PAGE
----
Prevent catastrophic flooding damages and costly clean-up from your water heater’s malfunction. Knowing what should be done to maintain your water heater in top working condition will help you get the most from it without it causing a flooding event.
homeandgardeningguide.com gathered the following information and tips on how to properly maintain your home’s water heater, preventing its premature failure.
Water Heater Maintenance Tips
The average home’s water heater’s lifespan is 13 years. Some units may only last two or three years, while others can last 20. You can significantly extend your water heater’s lifespan by knowing what contributes to its failure and performing regular maintenance. Consider including the following in your home’s maintenance routine:
1. Check the Pressure Relief Valve
The pressure relief valve is an essential safety feature that releases excess pressure from the water heater tank. To check if your relief valve is functioning correctly, lift the valve handle for a few seconds to allow a small amount of water to flow. If water continues flowing or the valve doesn’t release water, it may need to be replaced.
2. Drain the Tank
With time, sediment can build up in the tank’s bottom, reducing the water heater’s efficiency and potentially causing damage. To remove built-up sediment, drain the tank once a year by turning off the heater’s power or gas, attaching a garden hose to the drain valve, and opening the valve to allow the “hot” water to flow.
Note: Draining water and sediment from your water heater can take 20 to 60 minutes, depending on the tank’s size. Be careful not to damage or break the drain valve when you open and close it. When all the water has drained from the tank, turn the cold water valve at the top of the tank on to thoroughly flush out any residual sediment.
3. Inspect the Sacrificial Anode Rod
The sacrificial anode rod is a water heater component that helps prevent corrosion in the appliance’s tank. Check the anode rod annually to see if it requires replacement. It should be replaced if it’s less than ½ inch thick or heavily corroded.
Note: The sacrificial anode is an essential component of your water heater. It’s a long metal rod made of magnesium or aluminum which extends through the tank’s interior. It works by attracting iron, limestone, or other mineral particles present in the water through an electrochemical process and corrodes instead of the tank.
4. Check the Temperature Setting
Set the water heater’s temperature to 120° Fahrenheit to prevent scalding injuries and reduce energy consumption. If the temperature is set higher than this, it can also cause the tank to deteriorate faster and shorten the water heater’s lifespan.
Emergency Tip: In case of a scalding accident, cool the burn with cool or lukewarm running water for 20 to 30 minutes (don’t use ice, iced water, creams, or greasy substances like Vaseline or butter). Remove any clothing or jewelry near the burnt area (don’t try to remove anything stuck to the burned skin). Call 9-1-1 for emergency assistance or get to an emergency medical center as quickly as possible.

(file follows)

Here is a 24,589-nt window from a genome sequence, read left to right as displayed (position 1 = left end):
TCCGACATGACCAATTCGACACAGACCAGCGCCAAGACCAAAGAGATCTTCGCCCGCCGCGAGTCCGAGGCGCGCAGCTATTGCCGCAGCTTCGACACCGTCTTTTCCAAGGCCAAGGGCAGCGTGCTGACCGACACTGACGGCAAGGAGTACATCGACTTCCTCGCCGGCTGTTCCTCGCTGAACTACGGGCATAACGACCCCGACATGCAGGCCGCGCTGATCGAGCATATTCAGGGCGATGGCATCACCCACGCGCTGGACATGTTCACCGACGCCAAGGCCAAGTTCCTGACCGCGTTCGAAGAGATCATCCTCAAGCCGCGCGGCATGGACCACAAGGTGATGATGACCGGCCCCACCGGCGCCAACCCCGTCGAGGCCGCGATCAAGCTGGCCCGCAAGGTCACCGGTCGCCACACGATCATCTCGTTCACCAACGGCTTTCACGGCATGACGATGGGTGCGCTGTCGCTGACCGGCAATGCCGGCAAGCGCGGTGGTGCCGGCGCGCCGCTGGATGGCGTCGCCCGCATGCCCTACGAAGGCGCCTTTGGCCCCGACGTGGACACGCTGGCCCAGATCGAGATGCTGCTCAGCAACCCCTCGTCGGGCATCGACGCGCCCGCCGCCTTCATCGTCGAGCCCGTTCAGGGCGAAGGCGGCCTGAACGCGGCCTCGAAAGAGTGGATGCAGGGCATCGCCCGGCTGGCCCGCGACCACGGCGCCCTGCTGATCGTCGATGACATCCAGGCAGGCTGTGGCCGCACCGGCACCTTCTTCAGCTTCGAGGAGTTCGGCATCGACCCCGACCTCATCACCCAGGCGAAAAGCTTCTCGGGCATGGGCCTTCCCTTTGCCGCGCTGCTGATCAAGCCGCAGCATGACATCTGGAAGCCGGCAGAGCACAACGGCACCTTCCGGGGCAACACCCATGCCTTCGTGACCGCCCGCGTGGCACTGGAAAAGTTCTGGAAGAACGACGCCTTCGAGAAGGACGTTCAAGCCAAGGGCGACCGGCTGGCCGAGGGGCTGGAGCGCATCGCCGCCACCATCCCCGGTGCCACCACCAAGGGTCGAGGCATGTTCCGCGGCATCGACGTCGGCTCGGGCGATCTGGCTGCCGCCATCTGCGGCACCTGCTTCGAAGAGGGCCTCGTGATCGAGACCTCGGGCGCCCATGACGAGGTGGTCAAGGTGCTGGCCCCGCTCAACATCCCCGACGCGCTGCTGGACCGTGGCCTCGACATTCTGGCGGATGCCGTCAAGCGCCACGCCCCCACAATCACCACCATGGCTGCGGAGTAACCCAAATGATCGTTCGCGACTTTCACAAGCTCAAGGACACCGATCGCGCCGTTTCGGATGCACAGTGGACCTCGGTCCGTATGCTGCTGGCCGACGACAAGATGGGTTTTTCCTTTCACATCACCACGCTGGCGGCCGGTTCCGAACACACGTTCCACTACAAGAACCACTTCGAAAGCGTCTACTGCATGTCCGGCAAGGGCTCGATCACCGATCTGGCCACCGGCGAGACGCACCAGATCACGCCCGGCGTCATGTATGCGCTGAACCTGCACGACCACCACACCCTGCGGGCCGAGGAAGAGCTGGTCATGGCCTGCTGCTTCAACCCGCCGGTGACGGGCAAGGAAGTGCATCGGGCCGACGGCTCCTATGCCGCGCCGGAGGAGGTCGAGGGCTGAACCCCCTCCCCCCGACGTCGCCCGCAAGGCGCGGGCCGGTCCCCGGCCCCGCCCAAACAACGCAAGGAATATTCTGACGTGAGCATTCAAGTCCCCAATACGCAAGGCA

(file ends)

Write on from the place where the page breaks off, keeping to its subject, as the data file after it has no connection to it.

5. Test the Thermostat
Check the water heater’s thermostat to ensure it’s functioning correctly. You can do this by turning the thermostat up or down and listening for the water heater to turn on or off. If you don’t hear anything, the thermostat may need to be replaced.
6. Inspect the Unit’s Connections
Check the water heater’s water and gas connections to ensure they’re tight and free of leaks. Turn off the water heater’s power or gas if you detect any leaks, and call a professional plumber to fix the issue.
7. Keep the Area around the Water Heater Clean
Ensure the area around the water heater is clean and free from debris (which can obstruct airflow and cause the water heater to work harder than necessary). Clear any combustible materials away from the heater to reduce fire risks.
8. Keep Water Temperature Settings Low
The higher the temperature, the faster sediment will accumulate. Every 20° Fahrenheit increase in water temperature doubles the chemical action causing rust and corrosion.
Tip: Keep the water temperature as low as possible. The typical “hot” tap water temperature is 120° Fahrenheit.
9. Watch for Rust and Corrosion
Leaks can cause water heaters to quickly rust from the outside, preventing drains and pressure valves from properly functioning.
Tip: Check all plumbing connections for leaks and repair or replace them as necessary.
Maintaining Your Water Heater
In this article, you have discovered the water heater maintenance tips to keep your home’s water heater at its peak operating condition.
Understanding what needs to be done to avoid a water heater malfunction or burst will help you keep it in excellent condition and prevent leaks and potential floods.
Improperly maintaining your home’s water heater will expose you to unexpected malfunctions and potential flooding when your home’s water heater bursts.
Visit https://www.homeandgardeningguide.com/repairs/appliance/ for more home appliance articles, resources, and how-to tips.